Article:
Hepatitis C is a contagious liver disease of varying severity, ranging from a mild illness lasting a few weeks to a serious, lifelong illness. It is caused by the Hepatitis C virus (HCV), which is spread primarily through contact with the blood of an infected person.
Hepatitis C is the most common chronic blood borne infection in the United States and occurs among person of all ages. People at greater risk include:
- Injection drug users
- Individuals who received a blood transfusion before 1992
- Individuals who received clotting factor products before 1987
- Chronic hemodialysis individuals
- Persons with HIV infection
- Children born to HCV positive mothers
- Health care workers injured by needlesticks
Individuals born between 1945 and 1965 should be tested for Hepatitis C at least once in their lifetime.
Hepatitis C is primarily spread by exposure to an infected person's blood. The most common exposures include:
- Injection drug use
- Needlestick or other blood exposure accidents in health care settings
- Birth to an HCV positive mother
Less commonly, a person can also get HCV by:
- Sharing personal items contaminated with an infected person's blood, such as razors or toothbrushes
- Having sexual contact with a person with HCV
Most people with acute HCV infection typically have no symptoms (70%-80%) or have a mild illness. Mild illness may be characterized by nonspecific symptoms including loss of appetite, fatigue, abdominal pain, nausea or headache. Some persons may have jaundice (a yellowing of the skin or eyes) and/or dark (coffee colored) urine.
If a person has symptoms, they generally occur two weeks to six months after exposure but usually within six to seven weeks.
Because Hepatitis C infection often occurs without symptoms, many people may be infected and not know it. If you have risk factors for Hepatitis C, see your health care provider to get tested. The infection can be determined by a simple blood test.
Only 15%-25% of infected persons appear to resolve their disease completely and are not infectious. The other 75%-85% develop chronic infection and may be infectious as early as one to two weeks after exposure and remain infectious (carriers) for the rest of their lives. Among these chronically infected persons, approximately 30%-40% simply have persistent infection and do not develop liver disease and have been referred to as "healthy carriers." The course of chronic liver disease is quite subtle and variable, progressing at a slow rate with or without symptoms or physical signs during the first two or more decades after infection. Chronic liver disease may progress to cirrhosis of the liver in 20% of patients. Cirrhosis patients have a 1%-5% risk of developing liver cancer over the course of three or more decades.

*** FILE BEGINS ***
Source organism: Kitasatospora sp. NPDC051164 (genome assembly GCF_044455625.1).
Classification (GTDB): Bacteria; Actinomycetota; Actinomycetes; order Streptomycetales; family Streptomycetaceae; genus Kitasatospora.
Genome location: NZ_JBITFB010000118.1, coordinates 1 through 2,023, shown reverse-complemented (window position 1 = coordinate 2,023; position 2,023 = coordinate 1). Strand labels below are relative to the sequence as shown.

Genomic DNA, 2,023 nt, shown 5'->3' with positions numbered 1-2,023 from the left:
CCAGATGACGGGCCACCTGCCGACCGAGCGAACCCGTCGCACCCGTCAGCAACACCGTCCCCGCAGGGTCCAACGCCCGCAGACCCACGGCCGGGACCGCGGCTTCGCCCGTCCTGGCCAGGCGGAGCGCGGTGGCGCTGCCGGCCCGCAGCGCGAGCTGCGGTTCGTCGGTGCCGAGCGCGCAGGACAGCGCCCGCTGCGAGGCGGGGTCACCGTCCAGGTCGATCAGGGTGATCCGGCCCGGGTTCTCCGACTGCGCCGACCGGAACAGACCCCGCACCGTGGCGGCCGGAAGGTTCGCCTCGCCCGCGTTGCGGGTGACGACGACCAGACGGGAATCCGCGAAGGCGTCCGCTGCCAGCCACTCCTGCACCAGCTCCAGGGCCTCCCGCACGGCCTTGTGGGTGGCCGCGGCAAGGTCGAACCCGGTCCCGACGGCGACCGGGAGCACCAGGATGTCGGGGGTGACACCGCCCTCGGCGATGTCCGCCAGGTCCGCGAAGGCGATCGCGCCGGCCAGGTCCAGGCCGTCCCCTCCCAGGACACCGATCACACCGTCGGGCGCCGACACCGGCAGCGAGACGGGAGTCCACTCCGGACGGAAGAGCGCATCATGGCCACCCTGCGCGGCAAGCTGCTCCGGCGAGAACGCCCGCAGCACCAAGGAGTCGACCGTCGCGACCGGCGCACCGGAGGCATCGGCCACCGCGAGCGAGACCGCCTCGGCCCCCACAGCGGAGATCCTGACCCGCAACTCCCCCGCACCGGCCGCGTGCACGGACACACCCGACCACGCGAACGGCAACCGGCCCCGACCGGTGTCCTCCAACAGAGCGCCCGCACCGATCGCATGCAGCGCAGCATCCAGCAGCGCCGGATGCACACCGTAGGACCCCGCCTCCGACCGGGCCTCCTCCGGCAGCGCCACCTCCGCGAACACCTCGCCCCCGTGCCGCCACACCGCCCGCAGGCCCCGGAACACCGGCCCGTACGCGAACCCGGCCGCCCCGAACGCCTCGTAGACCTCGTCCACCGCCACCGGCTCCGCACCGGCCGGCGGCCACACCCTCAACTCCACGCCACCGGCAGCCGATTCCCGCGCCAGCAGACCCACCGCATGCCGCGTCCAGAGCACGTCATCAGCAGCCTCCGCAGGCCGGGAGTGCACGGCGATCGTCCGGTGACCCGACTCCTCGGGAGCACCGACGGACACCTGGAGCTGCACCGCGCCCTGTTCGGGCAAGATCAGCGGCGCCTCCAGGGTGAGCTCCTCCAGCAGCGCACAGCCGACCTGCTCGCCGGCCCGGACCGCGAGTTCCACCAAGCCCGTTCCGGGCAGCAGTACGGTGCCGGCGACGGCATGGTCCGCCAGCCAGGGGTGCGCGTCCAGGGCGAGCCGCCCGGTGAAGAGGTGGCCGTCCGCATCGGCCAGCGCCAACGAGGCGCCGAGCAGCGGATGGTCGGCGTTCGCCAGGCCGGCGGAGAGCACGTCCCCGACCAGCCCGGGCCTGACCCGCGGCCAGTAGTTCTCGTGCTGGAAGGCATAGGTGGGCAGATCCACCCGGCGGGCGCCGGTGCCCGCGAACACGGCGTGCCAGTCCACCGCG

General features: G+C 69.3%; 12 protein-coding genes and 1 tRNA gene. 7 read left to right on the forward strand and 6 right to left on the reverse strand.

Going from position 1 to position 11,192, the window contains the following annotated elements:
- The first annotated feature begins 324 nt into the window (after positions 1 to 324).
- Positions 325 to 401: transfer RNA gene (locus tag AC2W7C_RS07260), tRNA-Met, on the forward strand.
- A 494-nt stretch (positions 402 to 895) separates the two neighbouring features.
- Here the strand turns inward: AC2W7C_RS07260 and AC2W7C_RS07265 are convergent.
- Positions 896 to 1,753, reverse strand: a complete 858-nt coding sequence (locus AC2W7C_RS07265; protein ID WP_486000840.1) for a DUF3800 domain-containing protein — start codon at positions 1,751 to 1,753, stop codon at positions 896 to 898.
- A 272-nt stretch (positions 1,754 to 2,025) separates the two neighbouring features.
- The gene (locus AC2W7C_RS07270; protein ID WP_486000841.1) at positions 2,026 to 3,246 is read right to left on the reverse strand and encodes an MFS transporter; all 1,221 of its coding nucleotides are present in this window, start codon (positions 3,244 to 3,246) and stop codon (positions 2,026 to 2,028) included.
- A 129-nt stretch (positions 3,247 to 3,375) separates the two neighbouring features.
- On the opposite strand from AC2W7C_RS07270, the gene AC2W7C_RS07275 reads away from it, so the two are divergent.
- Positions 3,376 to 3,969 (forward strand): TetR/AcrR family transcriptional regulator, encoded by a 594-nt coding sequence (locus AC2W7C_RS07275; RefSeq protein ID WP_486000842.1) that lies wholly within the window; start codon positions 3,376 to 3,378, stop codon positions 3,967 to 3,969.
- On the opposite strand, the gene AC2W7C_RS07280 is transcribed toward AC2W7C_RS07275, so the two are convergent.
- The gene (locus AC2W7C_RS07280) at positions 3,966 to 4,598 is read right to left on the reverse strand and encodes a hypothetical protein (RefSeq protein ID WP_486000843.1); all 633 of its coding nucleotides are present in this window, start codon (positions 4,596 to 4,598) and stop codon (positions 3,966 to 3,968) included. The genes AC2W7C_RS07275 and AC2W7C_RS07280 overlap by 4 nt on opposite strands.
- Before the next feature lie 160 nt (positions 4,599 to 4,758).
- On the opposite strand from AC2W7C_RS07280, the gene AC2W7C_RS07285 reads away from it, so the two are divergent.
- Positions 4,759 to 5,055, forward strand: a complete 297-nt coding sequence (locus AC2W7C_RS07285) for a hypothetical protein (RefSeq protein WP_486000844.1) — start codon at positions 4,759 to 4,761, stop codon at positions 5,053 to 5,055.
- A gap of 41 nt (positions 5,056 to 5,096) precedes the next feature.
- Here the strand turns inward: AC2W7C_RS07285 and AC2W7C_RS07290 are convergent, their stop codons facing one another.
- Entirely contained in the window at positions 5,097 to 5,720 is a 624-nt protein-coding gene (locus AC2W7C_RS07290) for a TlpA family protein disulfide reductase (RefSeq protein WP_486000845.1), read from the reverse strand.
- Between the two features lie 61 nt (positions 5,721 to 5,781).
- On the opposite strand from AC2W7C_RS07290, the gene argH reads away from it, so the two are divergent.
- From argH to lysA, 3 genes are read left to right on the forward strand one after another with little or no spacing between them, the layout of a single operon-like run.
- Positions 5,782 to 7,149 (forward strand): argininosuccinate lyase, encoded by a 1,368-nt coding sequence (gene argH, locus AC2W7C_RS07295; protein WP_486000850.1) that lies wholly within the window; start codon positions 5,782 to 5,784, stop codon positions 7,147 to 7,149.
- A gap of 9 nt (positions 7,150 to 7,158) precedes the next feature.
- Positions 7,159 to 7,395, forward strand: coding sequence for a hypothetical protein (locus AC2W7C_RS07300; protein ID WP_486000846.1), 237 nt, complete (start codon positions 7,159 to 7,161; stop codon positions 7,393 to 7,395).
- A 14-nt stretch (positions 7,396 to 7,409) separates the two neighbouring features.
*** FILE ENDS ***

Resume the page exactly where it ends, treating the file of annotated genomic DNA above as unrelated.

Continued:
The course of chronic illness can be negatively affected by various factors. See your doctor regularly to monitor any changes in your illness. Tell your doctor about any medicines you are taking, including over-the-counter or herbal. Do NOT drink alcohol. Persons addicted to alcohol or other drugs should obtain treatment for their addiction. Get vaccinated against hepatitis A and hepatitis B (there is no vaccine for hepatitis C).
Yes, Hepatitis C can be treated. There are several medications available to treat both acute and chronic Hepatitis C, including new treatments that are more effective and have fewer side effects than previous options. It is possible for acute infection to resolve on its own without treatment in about 15-25% of people. Please see a physician for treatment recommendations.
The large reservoir of individuals infected with HCV provides a source of transmission to others. People who have hepatitis C should be aware that their blood, and possibly other body fluids, are potentially infective. Care should be taken to avoid blood exposure to others from sharing toothbrushes, razors, dental appliances or other personal care articles that might have blood on them. Infected people should not donate blood, organs or semen.
Needlestick exposure to blood is the most efficient method of transmitting HCV. Injecting drug users should get into treatment programs to help them stop using drugs, or at least be counseled not to share needles and works. Other needle exposures such as body piercing and tattooing are potential sources of transmission if contaminated equipment or supplies are used. Health care workers should be diligent in the practice of universal precautions.
Sexual transmission appears to be low risk. However, factors associated with multiple sex partners (such as co-infection with other diseases) increases the risk of HCV infection. Reducing the number of partners and using barrier precautions (latex condoms) should be practiced. HCV positive women do not need to avoid pregnancy, but expectant and new parents should be aware that there is some risk of transmission between mother and baby.
Hepatitis C is not spread by sneezing, coughing, hugging or other casual contact, sharing eating or drinking utensils, food or water or breastfeeding.